Young Suffragettes- Reba Maybury Radical Woman
Walking through the Barbican café clad in an ankle length black PVC coat, emblazoned with badges that read, “tory slave” and “bollocks to austerity, tax the rich”, Reba Maybury (25) isn’t your typical ex fashion student. With her long dark hair and painted lips, it’s hard to distinguish her image from that of a pre-Raphaelite muse, but in fact, she’s more like Joan of Arc for the disenfranchised youth.
Only two years out of Central Saint Martins and already editor of Sang Bleu, her latest project; a publication, encourages respect and admiration for an older generation of activists, ones we shouldn’t forget.
After being commissioned to create a newspaper, Reba looked to existing magazines to find points of inspiration, or is it happened, difference. Disgusted by a variety of issues these publications threw up including tokenism, a veer towards right wing politics and dangerous representation of body size, she took it upon herself to create the antithesis. “So many people in the fashion industry don’t have any taste, morals or politics and fashion is just so one dimensional, people aren’t aware of the responsibility they have when they create something” she says. “I think now that the cult of self exists more than subculture. People create identity for themselves as opposed to collectively” she says, “everyone is just complacent, they just get what they are given.
Subculture is inherently political, even if the people who start the subculture aren’t highly politicised. It’s reactionary; it’s about getting angry. But we don’t see that anymore, everyone is just obsessed with themselves and how they look on the Internet.”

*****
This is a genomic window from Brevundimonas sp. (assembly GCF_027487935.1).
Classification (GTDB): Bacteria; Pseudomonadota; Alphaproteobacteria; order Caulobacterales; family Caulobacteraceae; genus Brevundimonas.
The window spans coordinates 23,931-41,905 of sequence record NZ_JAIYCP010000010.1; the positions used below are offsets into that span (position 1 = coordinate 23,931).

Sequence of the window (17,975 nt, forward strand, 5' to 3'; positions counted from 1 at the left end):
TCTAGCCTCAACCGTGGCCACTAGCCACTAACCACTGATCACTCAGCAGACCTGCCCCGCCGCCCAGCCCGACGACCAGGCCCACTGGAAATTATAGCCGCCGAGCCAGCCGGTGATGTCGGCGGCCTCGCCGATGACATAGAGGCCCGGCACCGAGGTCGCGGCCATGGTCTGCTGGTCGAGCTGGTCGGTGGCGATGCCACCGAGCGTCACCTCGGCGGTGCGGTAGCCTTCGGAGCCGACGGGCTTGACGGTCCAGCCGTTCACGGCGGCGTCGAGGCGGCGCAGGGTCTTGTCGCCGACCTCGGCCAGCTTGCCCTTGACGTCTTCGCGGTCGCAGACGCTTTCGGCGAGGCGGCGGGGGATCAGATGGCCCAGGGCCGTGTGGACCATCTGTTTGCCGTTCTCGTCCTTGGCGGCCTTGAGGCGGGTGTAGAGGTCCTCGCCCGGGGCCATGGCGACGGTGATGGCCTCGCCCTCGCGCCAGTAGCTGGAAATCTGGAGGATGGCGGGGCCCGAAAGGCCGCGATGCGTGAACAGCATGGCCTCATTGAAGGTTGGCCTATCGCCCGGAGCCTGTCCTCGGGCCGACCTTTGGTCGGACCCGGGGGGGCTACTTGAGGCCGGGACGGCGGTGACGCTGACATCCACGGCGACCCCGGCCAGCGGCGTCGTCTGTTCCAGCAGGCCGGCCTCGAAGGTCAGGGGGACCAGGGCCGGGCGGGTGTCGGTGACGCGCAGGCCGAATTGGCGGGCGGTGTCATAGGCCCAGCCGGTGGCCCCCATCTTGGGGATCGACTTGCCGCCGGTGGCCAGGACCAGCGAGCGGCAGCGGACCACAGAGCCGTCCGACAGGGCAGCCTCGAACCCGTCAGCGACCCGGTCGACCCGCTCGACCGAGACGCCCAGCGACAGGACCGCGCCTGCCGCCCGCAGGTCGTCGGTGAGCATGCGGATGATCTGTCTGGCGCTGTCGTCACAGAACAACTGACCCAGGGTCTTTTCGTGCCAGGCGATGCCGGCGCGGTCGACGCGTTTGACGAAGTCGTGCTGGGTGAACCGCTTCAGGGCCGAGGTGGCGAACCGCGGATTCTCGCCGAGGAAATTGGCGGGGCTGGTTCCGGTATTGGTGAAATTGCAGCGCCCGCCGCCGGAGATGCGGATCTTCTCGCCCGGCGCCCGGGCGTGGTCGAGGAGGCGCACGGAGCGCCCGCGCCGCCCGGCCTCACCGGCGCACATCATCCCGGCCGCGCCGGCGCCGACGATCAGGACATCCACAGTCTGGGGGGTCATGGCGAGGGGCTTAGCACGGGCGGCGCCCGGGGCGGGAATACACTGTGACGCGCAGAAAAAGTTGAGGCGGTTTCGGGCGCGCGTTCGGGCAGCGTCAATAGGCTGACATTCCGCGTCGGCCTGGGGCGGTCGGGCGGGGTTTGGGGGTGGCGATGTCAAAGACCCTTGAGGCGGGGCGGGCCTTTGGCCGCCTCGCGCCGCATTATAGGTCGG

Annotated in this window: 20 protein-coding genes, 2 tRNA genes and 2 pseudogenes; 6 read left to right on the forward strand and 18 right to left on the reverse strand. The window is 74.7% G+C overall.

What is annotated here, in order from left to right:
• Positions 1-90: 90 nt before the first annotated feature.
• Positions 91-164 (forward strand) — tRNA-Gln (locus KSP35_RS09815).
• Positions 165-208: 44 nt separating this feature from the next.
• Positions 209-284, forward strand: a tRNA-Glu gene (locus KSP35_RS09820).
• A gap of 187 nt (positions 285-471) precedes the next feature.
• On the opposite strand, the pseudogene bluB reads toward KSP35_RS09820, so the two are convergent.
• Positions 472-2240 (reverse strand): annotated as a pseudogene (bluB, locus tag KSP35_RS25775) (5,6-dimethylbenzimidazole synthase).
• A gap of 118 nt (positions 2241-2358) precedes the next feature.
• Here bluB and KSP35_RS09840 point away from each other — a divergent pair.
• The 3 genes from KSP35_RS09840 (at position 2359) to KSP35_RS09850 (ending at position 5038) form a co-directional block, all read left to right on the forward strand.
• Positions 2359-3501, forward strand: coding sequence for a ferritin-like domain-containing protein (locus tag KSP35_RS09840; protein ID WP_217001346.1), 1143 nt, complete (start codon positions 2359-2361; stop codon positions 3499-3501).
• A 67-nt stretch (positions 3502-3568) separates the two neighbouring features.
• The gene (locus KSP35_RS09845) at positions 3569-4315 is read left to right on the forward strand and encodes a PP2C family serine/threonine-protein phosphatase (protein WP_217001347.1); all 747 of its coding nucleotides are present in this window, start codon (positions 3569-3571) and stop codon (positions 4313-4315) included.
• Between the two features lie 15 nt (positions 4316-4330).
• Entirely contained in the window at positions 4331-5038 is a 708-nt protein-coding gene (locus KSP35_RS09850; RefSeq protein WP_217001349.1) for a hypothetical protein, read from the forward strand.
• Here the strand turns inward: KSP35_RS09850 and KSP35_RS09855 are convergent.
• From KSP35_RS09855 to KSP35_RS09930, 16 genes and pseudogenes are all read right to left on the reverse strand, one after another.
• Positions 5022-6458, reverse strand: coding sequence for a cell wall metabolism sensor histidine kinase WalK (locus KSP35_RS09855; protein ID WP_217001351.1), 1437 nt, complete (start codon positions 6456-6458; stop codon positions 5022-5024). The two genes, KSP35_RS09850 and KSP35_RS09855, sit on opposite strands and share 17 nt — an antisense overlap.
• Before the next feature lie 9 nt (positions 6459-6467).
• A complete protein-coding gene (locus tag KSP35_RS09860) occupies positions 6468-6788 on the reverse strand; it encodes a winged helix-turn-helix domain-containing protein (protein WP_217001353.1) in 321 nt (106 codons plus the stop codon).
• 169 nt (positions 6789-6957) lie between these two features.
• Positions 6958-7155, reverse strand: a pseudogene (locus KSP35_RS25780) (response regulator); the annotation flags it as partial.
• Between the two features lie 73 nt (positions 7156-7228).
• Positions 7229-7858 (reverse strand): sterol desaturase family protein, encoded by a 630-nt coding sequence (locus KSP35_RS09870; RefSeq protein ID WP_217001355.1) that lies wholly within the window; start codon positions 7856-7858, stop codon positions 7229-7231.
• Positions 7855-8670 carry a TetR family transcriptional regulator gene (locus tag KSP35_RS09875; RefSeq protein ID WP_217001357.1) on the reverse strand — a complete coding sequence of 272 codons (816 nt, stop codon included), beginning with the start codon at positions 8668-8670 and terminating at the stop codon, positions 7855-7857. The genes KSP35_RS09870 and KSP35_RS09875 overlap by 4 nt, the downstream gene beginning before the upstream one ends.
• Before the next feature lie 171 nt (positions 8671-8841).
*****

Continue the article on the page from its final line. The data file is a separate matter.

Fittingly, everything down to the print aesthetics of the publication can be described as anti-Internet. Hand written personal essays and accounts live beside black and white film photography sitting on newspaper, creating an aesthetic that jars against click bait culture and the constant updating of Instagram that we’re all used to.
The result is Radical People, a celebration of only the fifty plus, launched initially with a teaser newspaper in February and full-length version in May on Election Day. Reba has now used the project to create her own publishing house Wet Satin Press. Growing up near Oxford, she’s experienced snobbery from childhood friends due to her choice to work in fashion, something her friends say means she is contributing to capitalism, an argument she strongly disagrees with, “The reason I wanted to work in fashion was a lot to do with feminism because I think it’s one of the most achievable ways you can change how women feel about themselves”.
Reba throws up the interesting point that women look at fashion imagery more often than any other type of media, therefore resulting in fashion being an industry in which you can alter the perception of women and how they are ‘supposed’ to look for the better.
Passionate about the fluidity of gender and equal rights, Reba feels the conversation as to whether a woman chooses to label herself as a feminist is redundant, “what women really should be doing is looking after each other because if we can’t do that then what’s the fucking point? A lot of women really fucking hate each other so that’s actually what we should be tackling.” She feels similarly surrounding the idea of Beyonce as a feminist icon, and the recent trend in culture to call out women on their ‘bad’ feminist behaviour, “who is a good feminist and who is a bad feminist is a fucking wasted conversation, as long as you care about other women that’s all that matters.”
And it's obvious that Reba does care about other women, and more specifically the impact her work has on them. Consciously deciding to act against conventions of the fashion industry she works in with the intent to build a better reality for herself, her friends and the wider world in general. Political, not afraid to say what she thinks and all round fabulous, Maybury is most definitely the making of a radical woman.